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Browse Prior Art Database

Accurate High-Speed Integrator

IP.com Disclosure Number: IPCOM000047056D
Original Publication Date: 1983-Sep-01
Included in the Prior Art Database: 2005-Feb-07
Document File: 2 page(s) / 33K

Publishing Venue

IBM

Related People

Simpson, RA: AUTHOR

Abstract

The integrator disclosed herein eliminates integrator output errors resulting from unequal turn-on and turn-off delays in the analog switch which connects the integrator input signal to the integrator. The integrator output errors are eliminated by adding a delay module and a logic gate between the control pulse input and the analog switch. Fig. 1 illustrates an integrator which exhibits output errors. The integrator includes a well-known operational amplifier integrator having the requisite resistance and capacitance attached thereto. An analog switch controls the integration time of an input signal by means of a control pulse. Output errors occur because the analog switch does not open and close instantaneously but rather exhibits a finite delay.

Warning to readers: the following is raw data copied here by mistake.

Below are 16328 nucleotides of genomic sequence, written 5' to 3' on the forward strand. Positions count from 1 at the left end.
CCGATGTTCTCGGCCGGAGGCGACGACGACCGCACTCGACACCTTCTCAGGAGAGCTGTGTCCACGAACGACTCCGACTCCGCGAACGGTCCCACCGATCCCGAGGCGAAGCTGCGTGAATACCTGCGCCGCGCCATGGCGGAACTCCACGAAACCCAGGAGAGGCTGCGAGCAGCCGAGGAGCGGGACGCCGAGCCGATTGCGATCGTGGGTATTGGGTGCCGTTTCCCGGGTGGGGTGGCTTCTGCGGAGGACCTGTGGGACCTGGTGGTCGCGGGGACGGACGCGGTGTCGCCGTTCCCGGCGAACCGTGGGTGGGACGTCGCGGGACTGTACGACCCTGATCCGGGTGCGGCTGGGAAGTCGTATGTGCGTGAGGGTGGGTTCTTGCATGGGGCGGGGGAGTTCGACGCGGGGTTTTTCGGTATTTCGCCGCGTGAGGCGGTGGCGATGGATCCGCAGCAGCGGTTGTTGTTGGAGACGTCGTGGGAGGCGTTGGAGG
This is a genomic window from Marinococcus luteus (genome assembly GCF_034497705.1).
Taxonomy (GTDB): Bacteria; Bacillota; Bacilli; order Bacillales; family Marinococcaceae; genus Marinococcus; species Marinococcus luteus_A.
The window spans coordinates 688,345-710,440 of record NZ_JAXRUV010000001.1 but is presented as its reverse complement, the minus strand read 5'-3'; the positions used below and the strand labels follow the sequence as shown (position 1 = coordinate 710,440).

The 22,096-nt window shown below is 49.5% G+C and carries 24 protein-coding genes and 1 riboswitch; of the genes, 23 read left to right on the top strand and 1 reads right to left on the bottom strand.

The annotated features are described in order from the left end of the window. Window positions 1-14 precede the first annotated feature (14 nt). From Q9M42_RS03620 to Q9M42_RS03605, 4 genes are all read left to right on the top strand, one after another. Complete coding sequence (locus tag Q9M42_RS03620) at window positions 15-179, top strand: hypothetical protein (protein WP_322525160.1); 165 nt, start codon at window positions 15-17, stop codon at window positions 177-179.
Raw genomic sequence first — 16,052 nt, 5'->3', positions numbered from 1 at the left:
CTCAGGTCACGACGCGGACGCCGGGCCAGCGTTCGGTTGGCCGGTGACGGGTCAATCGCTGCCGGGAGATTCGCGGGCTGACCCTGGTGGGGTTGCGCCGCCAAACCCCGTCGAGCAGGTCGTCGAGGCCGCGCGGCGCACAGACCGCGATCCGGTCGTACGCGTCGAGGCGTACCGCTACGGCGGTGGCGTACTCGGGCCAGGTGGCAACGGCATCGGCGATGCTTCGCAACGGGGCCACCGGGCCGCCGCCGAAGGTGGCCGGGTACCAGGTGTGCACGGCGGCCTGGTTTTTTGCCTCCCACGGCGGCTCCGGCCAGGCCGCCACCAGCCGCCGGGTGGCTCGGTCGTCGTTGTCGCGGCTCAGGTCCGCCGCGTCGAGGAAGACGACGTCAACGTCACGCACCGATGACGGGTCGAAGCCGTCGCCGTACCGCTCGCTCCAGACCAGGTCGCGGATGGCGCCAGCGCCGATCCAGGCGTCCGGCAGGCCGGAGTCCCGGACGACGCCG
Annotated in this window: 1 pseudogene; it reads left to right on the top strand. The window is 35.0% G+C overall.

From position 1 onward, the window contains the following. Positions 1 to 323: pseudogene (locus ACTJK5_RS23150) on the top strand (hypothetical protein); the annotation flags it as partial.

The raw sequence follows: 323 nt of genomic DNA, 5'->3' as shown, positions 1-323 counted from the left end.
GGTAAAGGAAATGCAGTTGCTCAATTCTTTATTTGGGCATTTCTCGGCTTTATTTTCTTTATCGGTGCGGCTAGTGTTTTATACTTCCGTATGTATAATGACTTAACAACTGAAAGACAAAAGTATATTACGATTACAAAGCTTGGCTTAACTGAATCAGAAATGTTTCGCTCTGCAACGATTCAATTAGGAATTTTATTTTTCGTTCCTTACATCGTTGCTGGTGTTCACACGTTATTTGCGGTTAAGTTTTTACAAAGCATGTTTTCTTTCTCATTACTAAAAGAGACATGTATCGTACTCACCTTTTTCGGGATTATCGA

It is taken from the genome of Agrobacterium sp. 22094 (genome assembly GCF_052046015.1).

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Accurate High-Speed Integrator

The integrator disclosed herein eliminates integrator output errors resulting from unequal turn-on and turn-off delays in the analog switch which connects the integrator input signal to the integrator. The integrator output errors are eliminated by adding a delay module and a logic gate between the control pulse input and the analog switch. Fig. 1 illustrates an integrator which exhibits output errors. The integrator includes a well-known operational amplifier integrator having the requisite resistance and capacitance attached thereto. An analog switch controls the integration time of an input signal by means of a control pulse. Output errors occur because the analog switch does not open and close instantaneously but rather exhibits a finite delay. When the turn-on and turn-off delays are unequal, the actual integration time differs from its expected value, resulting in an error. Fig. 2 illustrates an integrator which eliminates output errors resulting from unequal turn-on and turn-off delays in the analog switch. Compared with Fig. 1, the integrator of Fig. 2 adds a delay and a gate. When the turn-on time of the analog switch is longer than the turn-off time, the gate is an OR gate (shown in Fig. 2). Alternatively, when the turn-on time is shorter than the turn-off time, an AND gate is employed. The delay and logic gate circuits lengthen or shorten the control pulse to the analog switch control input to make the actual analog switc...